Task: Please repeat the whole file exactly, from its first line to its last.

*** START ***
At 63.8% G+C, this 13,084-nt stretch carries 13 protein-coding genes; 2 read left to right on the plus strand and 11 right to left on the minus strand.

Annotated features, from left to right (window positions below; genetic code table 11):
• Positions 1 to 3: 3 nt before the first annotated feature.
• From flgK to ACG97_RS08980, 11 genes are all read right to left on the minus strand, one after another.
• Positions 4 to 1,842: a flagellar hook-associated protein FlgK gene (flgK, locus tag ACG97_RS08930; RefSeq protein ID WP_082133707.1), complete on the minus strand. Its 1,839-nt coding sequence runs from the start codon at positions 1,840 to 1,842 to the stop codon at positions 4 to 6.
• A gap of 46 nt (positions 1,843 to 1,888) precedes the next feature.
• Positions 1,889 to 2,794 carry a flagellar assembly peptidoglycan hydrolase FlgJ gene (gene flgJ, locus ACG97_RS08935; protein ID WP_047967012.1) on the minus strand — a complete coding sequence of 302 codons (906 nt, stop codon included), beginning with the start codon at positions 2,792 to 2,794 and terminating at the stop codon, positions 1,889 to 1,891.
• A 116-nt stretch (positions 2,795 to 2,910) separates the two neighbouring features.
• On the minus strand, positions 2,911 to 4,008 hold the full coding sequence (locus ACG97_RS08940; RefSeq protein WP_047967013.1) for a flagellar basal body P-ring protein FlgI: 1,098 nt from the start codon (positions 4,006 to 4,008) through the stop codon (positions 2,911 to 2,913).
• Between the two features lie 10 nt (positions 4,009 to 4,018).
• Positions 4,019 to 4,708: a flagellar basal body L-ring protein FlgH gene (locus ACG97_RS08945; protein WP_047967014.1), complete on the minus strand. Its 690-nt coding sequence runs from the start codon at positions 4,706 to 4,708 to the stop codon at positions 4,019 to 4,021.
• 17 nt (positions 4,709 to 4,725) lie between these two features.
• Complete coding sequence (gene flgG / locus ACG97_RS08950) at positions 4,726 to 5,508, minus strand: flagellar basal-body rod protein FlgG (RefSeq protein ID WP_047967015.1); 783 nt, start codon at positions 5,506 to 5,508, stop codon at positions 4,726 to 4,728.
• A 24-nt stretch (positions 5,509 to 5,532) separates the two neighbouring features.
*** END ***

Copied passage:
At 63.8% G+C, this 13,084-nt stretch carries 13 protein-coding genes; 2 read left to right on the plus strand and 11 right to left on the minus strand.

Annotated features, from left to right (window positions below; genetic code table 11):
• Positions 1 to 3: 3 nt before the first annotated feature.
• From flgK to ACG97_RS08980, 11 genes are all read right to left on the minus strand, one after another.
• Positions 4 to 1,842: a flagellar hook-associated protein FlgK gene (flgK, locus tag ACG97_RS08930; RefSeq protein ID WP_082133707.1), complete on the minus strand. Its 1,839-nt coding sequence runs from the start codon at positions 1,840 to 1,842 to the stop codon at positions 4 to 6.
• A gap of 46 nt (positions 1,843 to 1,888) precedes the next feature.
• Positions 1,889 to 2,794 carry a flagellar assembly peptidoglycan hydrolase FlgJ gene (gene flgJ, locus ACG97_RS08935; protein ID WP_047967012.1) on the minus strand — a complete coding sequence of 302 codons (906 nt, stop codon included), beginning with the start codon at positions 2,792 to 2,794 and terminating at the stop codon, positions 1,889 to 1,891.
• A 116-nt stretch (positions 2,795 to 2,910) separates the two neighbouring features.
• On the minus strand, positions 2,911 to 4,008 hold the full coding sequence (locus ACG97_RS08940; RefSeq protein WP_047967013.1) for a flagellar basal body P-ring protein FlgI: 1,098 nt from the start codon (positions 4,006 to 4,008) through the stop codon (positions 2,911 to 2,913).
• Between the two features lie 10 nt (positions 4,009 to 4,018).
• Positions 4,019 to 4,708: a flagellar basal body L-ring protein FlgH gene (locus ACG97_RS08945; protein WP_047967014.1), complete on the minus strand. Its 690-nt coding sequence runs from the start codon at positions 4,706 to 4,708 to the stop codon at positions 4,019 to 4,021.
• 17 nt (positions 4,709 to 4,725) lie between these two features.
• Complete coding sequence (gene flgG / locus ACG97_RS08950) at positions 4,726 to 5,508, minus strand: flagellar basal-body rod protein FlgG (RefSeq protein ID WP_047967015.1); 783 nt, start codon at positions 5,506 to 5,508, stop codon at positions 4,726 to 4,728.
• A 24-nt stretch (positions 5,509 to 5,532) separates the two neighbouring features.